In recent months, environmentalists have publically questioned the safety of cosmetics.
"As part of their effort to ban the use of synthetic ingredients from skin products, these environmental extremist groups are working to incite fear among consumers, making outrageous and bogus claims that we are poisoning ourselves by using lipstick, makeup, deodorants, skin creams, and even baby products. Specifically, they claim that the additives can cause cancer, create neurological disorders, or cause hormone disruption—even though they are present in trace amounts. In fact, these preservatives protect users from bacteria. Present in quantities so small—typically, less than 1 percent of a product’s total weight—they are added to prevent contamination and to protect consumers from the buildup of dangerous bacteria"
Capital Gains Tax
In today’s Wall Street Journal, Amity Schlaes recently argued that cuts in the capital gains tax helped innovators like Steve Jobs.
"I wrote earlier about double standards contained in the capital gains tax, which result in it being higher and more burdensome than people commonly assume; and how it effectively punishes investors for investing during periods of inflation, since the government ignores inflation in calculating the cost of your investment. Moreover, while capital gains are taxable, capital losses often are excluded from consideration, and cannot be taken into account, in calculating your overall income for the year in which they occur; for example, you cannot list more than $3,000 in net capital losses on your tax return, but you have to list all of your net capital gains. That results in a 'heads I win, tails you lose' situation in which the government effectively rips off investors."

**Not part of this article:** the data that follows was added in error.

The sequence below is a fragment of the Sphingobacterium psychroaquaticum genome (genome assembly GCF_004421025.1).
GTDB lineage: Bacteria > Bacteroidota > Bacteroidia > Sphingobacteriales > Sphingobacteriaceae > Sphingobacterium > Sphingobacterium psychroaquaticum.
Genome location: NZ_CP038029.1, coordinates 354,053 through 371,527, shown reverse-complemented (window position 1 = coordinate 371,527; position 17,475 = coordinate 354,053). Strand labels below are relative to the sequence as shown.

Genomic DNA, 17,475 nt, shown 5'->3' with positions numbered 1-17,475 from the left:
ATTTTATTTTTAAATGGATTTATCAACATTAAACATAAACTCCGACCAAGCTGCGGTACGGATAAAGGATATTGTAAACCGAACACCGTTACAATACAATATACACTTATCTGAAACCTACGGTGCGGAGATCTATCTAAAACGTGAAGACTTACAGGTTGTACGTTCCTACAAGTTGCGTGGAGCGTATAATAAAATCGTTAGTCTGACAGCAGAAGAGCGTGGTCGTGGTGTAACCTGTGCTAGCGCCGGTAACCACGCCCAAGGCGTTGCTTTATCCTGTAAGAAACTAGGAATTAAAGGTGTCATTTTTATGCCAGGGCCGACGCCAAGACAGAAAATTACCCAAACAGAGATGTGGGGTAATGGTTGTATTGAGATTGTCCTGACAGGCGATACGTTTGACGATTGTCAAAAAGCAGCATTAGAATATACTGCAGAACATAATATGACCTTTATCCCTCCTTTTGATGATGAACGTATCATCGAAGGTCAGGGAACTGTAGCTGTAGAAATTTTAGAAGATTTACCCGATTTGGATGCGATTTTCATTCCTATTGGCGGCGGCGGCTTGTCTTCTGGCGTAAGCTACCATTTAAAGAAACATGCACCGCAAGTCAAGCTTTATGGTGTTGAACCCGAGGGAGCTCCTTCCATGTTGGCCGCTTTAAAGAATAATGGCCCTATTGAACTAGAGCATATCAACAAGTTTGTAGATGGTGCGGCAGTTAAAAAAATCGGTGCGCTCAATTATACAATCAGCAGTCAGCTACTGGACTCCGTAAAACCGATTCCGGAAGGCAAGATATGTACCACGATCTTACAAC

In Bourgeois Dignity, economit Deirdre McCloskey argues that growing respect for innovators in the Western world paved the way for modernity.
"Deirdre McCloskey thinks that a shift in rhetoric and public opinion is what made possible what she calls the Great Fact – the tenfold rise in global per-capita GDP from $3 per day in 1800 to around $30 today, and growing. The average person in rich countries make over $100 per day, more than a 30-fold increase. Remember, even the mighty U.S. was once a $3 a day nation. We had to start somewhere."